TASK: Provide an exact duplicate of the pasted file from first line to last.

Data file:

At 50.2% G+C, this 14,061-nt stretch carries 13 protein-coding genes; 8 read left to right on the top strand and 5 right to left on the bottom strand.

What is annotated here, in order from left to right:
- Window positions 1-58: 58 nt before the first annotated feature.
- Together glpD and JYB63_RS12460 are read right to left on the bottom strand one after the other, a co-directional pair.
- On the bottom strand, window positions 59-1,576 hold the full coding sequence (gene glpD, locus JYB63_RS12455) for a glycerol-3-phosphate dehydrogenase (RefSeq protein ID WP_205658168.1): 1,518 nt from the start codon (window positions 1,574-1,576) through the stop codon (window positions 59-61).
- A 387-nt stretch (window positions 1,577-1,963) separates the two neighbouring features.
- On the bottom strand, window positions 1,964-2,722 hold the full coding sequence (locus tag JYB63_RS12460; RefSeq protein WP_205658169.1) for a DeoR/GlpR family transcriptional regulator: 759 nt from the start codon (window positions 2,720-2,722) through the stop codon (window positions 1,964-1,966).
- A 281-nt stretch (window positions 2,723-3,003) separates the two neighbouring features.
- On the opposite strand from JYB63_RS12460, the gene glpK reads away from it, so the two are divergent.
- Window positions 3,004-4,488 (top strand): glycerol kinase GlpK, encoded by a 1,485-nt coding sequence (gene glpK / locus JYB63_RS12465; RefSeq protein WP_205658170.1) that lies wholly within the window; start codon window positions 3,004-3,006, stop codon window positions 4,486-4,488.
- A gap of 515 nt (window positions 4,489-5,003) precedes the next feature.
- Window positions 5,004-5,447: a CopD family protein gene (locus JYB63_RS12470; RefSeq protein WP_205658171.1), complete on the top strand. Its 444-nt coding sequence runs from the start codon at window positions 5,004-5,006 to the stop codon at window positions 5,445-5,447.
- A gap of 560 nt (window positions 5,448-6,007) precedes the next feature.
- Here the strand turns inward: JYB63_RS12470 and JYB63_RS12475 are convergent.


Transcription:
At 50.2% G+C, this 14,061-nt stretch carries 13 protein-coding genes; 8 read left to right on the top strand and 5 right to left on the bottom strand.

What is annotated here, in order from left to right:
- Window positions 1-58: 58 nt before the first annotated feature.
- Together glpD and JYB63_RS12460 are read right to left on the bottom strand one after the other, a co-directional pair.
- On the bottom strand, window positions 59-1,576 hold the full coding sequence (gene glpD, locus JYB63_RS12455) for a glycerol-3-phosphate dehydrogenase (RefSeq protein ID WP_205658168.1): 1,518 nt from the start codon (window positions 1,574-1,576) through the stop codon (window positions 59-61).
- A 387-nt stretch (window positions 1,577-1,963) separates the two neighbouring features.
- On the bottom strand, window positions 1,964-2,722 hold the full coding sequence (locus tag JYB63_RS12460; RefSeq protein WP_205658169.1) for a DeoR/GlpR family transcriptional regulator: 759 nt from the start codon (window positions 2,720-2,722) through the stop codon (window positions 1,964-1,966).
- A 281-nt stretch (window positions 2,723-3,003) separates the two neighbouring features.
- On the opposite strand from JYB63_RS12460, the gene glpK reads away from it, so the two are divergent.
- Window positions 3,004-4,488 (top strand): glycerol kinase GlpK, encoded by a 1,485-nt coding sequence (gene glpK / locus JYB63_RS12465; RefSeq protein WP_205658170.1) that lies wholly within the window; start codon window positions 3,004-3,006, stop codon window positions 4,486-4,488.
- A gap of 515 nt (window positions 4,489-5,003) precedes the next feature.
- Window positions 5,004-5,447: a CopD family protein gene (locus JYB63_RS12470; RefSeq protein WP_205658171.1), complete on the top strand. Its 444-nt coding sequence runs from the start codon at window positions 5,004-5,006 to the stop codon at window positions 5,445-5,447.
- A gap of 560 nt (window positions 5,448-6,007) precedes the next feature.
- Here the strand turns inward: JYB63_RS12470 and JYB63_RS12475 are convergent.